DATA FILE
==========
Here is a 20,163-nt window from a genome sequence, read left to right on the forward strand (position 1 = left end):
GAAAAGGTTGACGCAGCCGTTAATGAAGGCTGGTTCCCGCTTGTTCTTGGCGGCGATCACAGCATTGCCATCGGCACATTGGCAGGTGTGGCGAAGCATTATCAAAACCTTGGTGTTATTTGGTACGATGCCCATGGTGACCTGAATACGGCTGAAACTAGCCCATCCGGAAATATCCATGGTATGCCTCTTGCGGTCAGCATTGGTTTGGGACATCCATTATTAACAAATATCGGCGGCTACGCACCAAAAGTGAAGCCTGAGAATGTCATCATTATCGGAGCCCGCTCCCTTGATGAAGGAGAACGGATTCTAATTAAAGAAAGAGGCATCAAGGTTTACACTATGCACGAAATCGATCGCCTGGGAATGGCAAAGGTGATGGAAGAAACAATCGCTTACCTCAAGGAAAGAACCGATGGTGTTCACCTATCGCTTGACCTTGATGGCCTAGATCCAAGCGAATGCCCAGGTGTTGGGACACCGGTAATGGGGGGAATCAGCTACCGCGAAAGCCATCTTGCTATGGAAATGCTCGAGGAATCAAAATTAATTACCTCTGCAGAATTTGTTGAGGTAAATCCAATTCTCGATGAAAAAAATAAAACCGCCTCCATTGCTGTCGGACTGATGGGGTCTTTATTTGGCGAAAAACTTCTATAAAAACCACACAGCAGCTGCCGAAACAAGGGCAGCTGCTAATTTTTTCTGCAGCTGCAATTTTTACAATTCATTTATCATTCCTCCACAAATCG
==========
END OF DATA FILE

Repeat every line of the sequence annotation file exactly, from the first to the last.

Here is a 20,163-nt window from a genome sequence, read left to right on the forward strand (position 1 = left end):
GAAAAGGTTGACGCAGCCGTTAATGAAGGCTGGTTCCCGCTTGTTCTTGGCGGCGATCACAGCATTGCCATCGGCACATTGGCAGGTGTGGCGAAGCATTATCAAAACCTTGGTGTTATTTGGTACGATGCCCATGGTGACCTGAATACGGCTGAAACTAGCCCATCCGGAAATATCCATGGTATGCCTCTTGCGGTCAGCATTGGTTTGGGACATCCATTATTAACAAATATCGGCGGCTACGCACCAAAAGTGAAGCCTGAGAATGTCATCATTATCGGAGCCCGCTCCCTTGATGAAGGAGAACGGATTCTAATTAAAGAAAGAGGCATCAAGGTTTACACTATGCACGAAATCGATCGCCTGGGAATGGCAAAGGTGATGGAAGAAACAATCGCTTACCTCAAGGAAAGAACCGATGGTGTTCACCTATCGCTTGACCTTGATGGCCTAGATCCAAGCGAATGCCCAGGTGTTGGGACACCGGTAATGGGGGGAATCAGCTACCGCGAAAGCCATCTTGCTATGGAAATGCTCGAGGAATCAAAATTAATTACCTCTGCAGAATTTGTTGAGGTAAATCCAATTCTCGATGAAAAAAATAAAACCGCCTCCATTGCTGTCGGACTGATGGGGTCTTTATTTGGCGAAAAACTTCTATAAAAACCACACAGCAGCTGCCGAAACAAGGGCAGCTGCTAATTTTTTCTGCAGCTGCAATTTTTACAATTCATTTATCATTCCTCCACAAATCG